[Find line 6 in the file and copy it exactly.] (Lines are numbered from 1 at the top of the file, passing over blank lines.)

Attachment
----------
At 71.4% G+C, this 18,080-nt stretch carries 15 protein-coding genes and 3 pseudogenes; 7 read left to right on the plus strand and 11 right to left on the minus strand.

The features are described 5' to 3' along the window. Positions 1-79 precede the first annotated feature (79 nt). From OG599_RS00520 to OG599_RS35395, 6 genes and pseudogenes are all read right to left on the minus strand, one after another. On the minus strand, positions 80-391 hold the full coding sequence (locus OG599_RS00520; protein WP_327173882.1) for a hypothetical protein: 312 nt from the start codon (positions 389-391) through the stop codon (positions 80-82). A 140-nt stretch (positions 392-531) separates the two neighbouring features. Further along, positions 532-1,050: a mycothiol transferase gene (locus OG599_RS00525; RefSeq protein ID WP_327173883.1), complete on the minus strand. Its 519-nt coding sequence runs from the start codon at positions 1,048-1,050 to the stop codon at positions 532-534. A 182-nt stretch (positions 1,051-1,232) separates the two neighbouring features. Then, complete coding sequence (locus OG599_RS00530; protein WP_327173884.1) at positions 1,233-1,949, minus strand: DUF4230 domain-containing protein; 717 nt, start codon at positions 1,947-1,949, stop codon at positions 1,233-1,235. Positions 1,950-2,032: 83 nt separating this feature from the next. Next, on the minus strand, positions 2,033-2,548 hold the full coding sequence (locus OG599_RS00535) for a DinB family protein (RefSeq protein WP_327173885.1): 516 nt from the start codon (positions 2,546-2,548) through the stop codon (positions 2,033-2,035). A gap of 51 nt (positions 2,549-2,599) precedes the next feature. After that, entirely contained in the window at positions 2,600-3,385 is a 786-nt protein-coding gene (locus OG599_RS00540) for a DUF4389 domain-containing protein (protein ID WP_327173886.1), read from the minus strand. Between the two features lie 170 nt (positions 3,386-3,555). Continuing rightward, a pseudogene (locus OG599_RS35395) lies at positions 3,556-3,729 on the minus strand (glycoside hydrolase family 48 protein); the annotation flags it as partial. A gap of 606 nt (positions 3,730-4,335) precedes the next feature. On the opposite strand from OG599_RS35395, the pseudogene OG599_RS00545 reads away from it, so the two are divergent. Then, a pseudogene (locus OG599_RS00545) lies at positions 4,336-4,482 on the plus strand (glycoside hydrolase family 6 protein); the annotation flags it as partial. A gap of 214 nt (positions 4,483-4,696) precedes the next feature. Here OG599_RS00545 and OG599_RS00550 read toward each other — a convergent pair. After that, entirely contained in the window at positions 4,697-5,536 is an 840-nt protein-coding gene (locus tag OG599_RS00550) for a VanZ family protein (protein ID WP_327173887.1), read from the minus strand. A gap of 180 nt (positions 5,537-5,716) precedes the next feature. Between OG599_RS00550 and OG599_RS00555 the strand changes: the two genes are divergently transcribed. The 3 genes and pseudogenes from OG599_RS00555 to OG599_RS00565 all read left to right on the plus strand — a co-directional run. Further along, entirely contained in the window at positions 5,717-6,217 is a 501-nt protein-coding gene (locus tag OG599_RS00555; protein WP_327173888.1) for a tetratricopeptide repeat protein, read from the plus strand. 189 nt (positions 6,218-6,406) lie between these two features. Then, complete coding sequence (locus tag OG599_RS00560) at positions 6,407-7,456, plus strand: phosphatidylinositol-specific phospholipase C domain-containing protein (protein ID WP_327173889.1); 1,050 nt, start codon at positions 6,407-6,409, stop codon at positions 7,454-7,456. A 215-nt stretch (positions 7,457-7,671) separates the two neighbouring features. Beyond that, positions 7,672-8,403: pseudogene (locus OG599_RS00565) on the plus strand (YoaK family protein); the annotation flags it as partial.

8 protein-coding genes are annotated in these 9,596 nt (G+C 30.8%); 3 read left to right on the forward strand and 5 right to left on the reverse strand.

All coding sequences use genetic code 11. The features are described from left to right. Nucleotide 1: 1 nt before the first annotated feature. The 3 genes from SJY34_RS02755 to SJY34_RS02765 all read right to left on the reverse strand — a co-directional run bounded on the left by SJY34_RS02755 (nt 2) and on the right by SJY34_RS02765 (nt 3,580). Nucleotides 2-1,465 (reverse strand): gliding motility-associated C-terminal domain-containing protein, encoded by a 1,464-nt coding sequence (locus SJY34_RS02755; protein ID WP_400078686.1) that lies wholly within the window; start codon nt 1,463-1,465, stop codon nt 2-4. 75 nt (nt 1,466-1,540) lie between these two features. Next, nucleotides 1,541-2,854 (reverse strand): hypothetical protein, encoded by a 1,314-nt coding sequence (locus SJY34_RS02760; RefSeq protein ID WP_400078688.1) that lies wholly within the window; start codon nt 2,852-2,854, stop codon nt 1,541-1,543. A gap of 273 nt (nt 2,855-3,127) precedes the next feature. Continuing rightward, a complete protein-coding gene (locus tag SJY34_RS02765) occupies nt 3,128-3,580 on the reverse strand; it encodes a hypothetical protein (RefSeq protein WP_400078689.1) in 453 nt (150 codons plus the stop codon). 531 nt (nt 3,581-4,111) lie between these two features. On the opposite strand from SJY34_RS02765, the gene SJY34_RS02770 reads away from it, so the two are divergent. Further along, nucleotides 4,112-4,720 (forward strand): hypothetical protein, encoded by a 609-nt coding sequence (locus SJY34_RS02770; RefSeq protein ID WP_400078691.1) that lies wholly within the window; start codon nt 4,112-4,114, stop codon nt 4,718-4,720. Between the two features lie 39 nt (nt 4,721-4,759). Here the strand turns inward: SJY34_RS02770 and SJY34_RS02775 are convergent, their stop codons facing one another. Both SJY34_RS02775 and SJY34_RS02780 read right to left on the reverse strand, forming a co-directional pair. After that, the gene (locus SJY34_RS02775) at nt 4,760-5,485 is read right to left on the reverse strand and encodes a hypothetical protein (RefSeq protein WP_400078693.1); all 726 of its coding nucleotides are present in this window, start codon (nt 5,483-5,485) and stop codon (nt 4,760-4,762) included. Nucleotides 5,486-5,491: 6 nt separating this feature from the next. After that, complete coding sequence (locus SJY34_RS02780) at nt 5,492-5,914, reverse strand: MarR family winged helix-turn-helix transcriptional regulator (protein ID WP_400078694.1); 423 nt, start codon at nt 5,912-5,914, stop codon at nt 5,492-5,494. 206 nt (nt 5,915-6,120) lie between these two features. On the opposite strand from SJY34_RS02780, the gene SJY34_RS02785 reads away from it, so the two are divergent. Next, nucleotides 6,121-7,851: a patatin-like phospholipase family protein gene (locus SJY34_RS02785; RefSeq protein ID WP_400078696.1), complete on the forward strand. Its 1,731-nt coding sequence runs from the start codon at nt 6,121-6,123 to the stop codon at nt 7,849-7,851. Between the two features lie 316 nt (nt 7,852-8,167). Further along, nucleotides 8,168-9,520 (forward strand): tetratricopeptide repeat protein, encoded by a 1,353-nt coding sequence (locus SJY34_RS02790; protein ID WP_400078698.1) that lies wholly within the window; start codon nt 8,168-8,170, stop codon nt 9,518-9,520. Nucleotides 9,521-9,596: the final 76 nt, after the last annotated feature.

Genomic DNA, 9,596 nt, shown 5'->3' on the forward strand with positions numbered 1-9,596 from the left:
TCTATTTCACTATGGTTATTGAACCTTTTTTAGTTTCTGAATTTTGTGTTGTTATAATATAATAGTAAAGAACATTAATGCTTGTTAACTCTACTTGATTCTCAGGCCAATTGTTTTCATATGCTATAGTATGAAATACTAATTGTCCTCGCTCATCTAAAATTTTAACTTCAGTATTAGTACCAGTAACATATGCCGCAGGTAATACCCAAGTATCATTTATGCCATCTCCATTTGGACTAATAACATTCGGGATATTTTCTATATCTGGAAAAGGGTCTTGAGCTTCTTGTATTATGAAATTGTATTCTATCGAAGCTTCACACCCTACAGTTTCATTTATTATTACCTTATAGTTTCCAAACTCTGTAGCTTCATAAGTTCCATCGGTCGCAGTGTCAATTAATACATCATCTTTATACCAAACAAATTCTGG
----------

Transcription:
TCTATTTCACTATGGTTATTGAACCTTTTTTAGTTTCTGAATTTTGTGTTGTTATAATATAATAGTAAAGAACATTAATGCTTGTTAACTCTACTTGATTCTCAGGCCAATTGTTTTCATATGCTATAGTATGAAATACTAATTGTCCTCGCTCATCTAAAATTTTAACTTCAGTATTAGTACCAGTAACATATGCCGCAGGTAATACCCAAGTATCATTTATGCCATCTCCATTTGGACTAATAACATTCGGGATATTTTCTATATCTGGAAAAGGGTCTTGAGCTTCTTGTATTATGAAATTGTATTCTATCGAAGCTTCACACCCTACAGTTTCATTTATTATTACCTTATAGTTTCCAAACTCTGTAGCTTCATAAGTTCCATCGGTCGCAGTGTCAATTAATACATCATCTTTATACCAAACAAATTCTGG